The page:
Jeff Berger —
Last month, when members of Donald Trump’s business advisory councils—the Strategy & Policy Forum and the Manufacturing Council—started leaving the councils and he finally abandoned them altogether, it reminded me of a theme in my life and in the lives of most Americans. For most of my adult life I have had a love-hate relationship with corporate America and Wall Street. I think other Americans feel the same way.
In 2008-2009, I became very angry towards Wall Street and investment bankers in particular. Suddenly I thought that bankers were worse than lawyers. Barack Obama’s failure to punish the bankers who were responsible for the economic collapse gave rise to the Occupy Wall Street movement on the left and the Tea Party movement on the right. The Occupy Wall Street movement faded away (though it found a temporary home in the Bernie Sanders campaign), while the Tea Party movement merged with the Republican Party. Regulation of Wall Street increased under the Obama administration with the passage of the Wall Street Reform and Consumer Protection Act, also known as the Dodd-Frank Act, passed in 2010. Left-wingers didn’t think the regulations went far enough, while right-wingers felt that the regulations went too far.
Wall Street itself felt that the regulations went too far. And yet, many of the leaders on Wall Street, including the CEOs of the major banks, are Democrats. They have donated a lot of money to the Democratic Party, and President Bill Clinton pandered to them during the 1990s by initiating the deregulation of big banks that led to the collapse in 2008. So the reality is that Wall Street is not really a left versus right issue.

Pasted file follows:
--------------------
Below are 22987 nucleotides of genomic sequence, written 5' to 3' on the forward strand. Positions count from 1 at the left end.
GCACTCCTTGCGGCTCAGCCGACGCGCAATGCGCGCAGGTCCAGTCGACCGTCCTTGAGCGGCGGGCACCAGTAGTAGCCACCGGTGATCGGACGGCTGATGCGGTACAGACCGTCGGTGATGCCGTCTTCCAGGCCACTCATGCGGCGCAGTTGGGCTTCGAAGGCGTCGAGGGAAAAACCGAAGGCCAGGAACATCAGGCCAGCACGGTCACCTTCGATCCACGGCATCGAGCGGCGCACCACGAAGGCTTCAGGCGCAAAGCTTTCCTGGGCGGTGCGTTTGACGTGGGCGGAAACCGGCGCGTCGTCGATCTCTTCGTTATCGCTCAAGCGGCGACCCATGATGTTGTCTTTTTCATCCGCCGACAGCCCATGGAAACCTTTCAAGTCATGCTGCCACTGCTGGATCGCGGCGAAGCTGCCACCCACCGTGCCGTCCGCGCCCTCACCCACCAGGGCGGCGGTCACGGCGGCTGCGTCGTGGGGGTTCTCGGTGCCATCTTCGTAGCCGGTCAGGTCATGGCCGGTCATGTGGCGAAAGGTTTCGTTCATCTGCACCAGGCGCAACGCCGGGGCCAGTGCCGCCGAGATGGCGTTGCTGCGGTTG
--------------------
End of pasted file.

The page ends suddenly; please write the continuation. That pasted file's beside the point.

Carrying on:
I invest in the stock market. Why do I do this? My investments are an act of self-preservation. I’m afraid that if I don’t invest, I will suffer. I invest in the stock market for the same reasons that I drive a car and travel by plane even though I am an environmentalist.
I watched Wall Street’s behavior during Trump’s campaign for president while everyone thought that Hillary Clinton would win. Wall Street has had a long history with Donald Trump. They knew he was a con artist and a failed businessman who used unseemly (and perhaps illegal) tactics to accumulate his wealth. They knew he was an unstable and ignorant person with extreme views on a variety of issues. Surely they couldn’t be happy with a Trump presidency, or so I thought.
Before the election, the stock market had been going up on expectations of Clinton’s victory, but when Trump won the stock market began to soar. Why? Because Wall Street hates regulation and taxes, and they know that Trump is in favor of deregulation and tax cuts. (Actually, in some of their more salutary moments, they will acknowledge the need for taxes and some regulation.)
Nonetheless, Wall Street continues to have a love-hate relationship with Trump. Why? Wall Street loves immigration; Trump hates it. Wall Street loves globalism; Trump does not. Wall Street is friendly to blacks, women, Jews, and gays—any group who can provide cheap labor. Trump supports racists and white supremacists. Wall Street sees that there is money to be made in clean energy. Trump wants to promote oil and coal extraction, and he doesn’t care if this pollutes the planet.